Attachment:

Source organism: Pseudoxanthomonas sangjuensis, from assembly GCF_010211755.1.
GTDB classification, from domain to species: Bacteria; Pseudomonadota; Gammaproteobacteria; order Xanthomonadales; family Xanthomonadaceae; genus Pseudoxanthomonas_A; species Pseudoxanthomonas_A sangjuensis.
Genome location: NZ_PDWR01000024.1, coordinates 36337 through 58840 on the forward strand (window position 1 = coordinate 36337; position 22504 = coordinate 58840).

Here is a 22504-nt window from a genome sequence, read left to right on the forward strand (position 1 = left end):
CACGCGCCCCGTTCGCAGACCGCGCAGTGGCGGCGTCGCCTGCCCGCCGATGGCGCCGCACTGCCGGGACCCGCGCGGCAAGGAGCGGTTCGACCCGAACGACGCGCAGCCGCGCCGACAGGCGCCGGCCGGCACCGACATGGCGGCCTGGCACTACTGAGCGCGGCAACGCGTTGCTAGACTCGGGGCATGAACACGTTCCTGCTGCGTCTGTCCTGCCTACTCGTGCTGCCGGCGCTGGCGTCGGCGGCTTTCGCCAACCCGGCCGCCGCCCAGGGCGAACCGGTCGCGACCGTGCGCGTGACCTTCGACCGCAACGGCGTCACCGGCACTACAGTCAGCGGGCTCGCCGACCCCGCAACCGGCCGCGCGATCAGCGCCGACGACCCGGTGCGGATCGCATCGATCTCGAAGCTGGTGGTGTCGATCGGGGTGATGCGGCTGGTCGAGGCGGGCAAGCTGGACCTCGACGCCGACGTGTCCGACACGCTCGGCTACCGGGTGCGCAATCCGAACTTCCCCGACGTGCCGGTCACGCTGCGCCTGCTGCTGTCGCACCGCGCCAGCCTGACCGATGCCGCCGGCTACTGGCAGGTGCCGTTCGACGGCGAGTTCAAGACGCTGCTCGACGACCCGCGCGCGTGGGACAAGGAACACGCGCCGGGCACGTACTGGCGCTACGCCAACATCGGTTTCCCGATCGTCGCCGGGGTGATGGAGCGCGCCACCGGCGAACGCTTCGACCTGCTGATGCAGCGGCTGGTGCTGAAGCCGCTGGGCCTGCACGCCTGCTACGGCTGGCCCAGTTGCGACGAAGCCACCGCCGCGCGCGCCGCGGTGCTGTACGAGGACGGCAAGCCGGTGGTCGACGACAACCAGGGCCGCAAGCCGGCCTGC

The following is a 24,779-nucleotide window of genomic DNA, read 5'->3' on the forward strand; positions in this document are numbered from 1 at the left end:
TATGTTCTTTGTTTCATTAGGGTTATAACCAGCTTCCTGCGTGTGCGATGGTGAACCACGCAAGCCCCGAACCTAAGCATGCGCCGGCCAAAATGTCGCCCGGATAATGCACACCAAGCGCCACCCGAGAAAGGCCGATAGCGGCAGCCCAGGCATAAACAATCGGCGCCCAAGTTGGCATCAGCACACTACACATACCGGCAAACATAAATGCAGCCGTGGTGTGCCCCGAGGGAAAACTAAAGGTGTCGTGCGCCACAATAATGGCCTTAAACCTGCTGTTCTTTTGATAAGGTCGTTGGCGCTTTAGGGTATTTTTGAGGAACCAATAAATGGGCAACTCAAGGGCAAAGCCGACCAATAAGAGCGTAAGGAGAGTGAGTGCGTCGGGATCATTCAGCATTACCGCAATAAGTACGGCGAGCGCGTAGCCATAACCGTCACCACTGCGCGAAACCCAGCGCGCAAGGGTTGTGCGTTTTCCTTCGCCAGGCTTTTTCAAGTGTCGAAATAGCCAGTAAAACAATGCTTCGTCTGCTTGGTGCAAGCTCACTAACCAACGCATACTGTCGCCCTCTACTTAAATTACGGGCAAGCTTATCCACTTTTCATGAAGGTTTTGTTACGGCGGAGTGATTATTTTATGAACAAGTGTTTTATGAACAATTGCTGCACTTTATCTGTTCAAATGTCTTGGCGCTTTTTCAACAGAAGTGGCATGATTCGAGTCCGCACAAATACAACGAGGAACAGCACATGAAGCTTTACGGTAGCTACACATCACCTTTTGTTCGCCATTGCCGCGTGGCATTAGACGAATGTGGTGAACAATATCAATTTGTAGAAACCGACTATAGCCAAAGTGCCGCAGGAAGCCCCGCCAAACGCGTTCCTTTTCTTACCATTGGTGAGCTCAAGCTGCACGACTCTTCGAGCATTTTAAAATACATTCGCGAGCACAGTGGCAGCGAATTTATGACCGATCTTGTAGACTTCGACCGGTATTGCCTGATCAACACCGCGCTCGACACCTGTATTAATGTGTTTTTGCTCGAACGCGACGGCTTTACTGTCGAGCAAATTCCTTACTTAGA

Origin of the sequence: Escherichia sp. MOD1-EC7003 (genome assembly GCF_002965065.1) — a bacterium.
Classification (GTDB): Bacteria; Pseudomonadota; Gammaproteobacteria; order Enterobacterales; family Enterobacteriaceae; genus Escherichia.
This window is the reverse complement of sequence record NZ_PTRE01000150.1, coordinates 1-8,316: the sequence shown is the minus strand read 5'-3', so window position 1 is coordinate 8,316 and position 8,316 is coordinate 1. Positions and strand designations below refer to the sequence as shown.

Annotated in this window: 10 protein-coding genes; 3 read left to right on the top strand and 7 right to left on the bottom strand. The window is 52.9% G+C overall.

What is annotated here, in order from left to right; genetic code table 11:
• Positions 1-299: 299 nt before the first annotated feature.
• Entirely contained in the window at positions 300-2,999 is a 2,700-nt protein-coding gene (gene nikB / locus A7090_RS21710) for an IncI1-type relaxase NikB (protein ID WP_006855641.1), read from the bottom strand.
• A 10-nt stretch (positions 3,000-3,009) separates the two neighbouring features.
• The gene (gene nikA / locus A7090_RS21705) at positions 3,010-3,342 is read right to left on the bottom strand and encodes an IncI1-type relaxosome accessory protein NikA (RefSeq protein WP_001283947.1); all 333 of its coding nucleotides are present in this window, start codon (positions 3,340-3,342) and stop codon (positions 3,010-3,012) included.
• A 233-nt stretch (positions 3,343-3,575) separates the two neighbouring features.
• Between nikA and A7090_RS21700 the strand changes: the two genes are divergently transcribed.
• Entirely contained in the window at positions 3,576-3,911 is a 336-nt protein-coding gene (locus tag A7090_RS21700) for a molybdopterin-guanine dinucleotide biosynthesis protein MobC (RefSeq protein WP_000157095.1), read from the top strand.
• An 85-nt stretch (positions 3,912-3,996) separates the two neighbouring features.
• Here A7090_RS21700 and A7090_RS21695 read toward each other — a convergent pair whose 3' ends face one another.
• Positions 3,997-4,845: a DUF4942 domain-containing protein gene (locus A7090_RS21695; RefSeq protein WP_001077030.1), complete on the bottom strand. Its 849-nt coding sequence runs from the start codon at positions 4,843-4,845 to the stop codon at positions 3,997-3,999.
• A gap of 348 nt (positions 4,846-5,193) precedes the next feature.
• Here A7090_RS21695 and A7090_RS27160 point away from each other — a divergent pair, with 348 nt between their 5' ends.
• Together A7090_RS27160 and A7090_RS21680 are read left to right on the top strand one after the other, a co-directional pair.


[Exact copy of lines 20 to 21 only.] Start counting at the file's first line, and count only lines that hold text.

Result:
• An 85-nt stretch (positions 3,912-3,996) separates the two neighbouring features.
• Here A7090_RS21700 and A7090_RS21695 read toward each other — a convergent pair whose 3' ends face one another.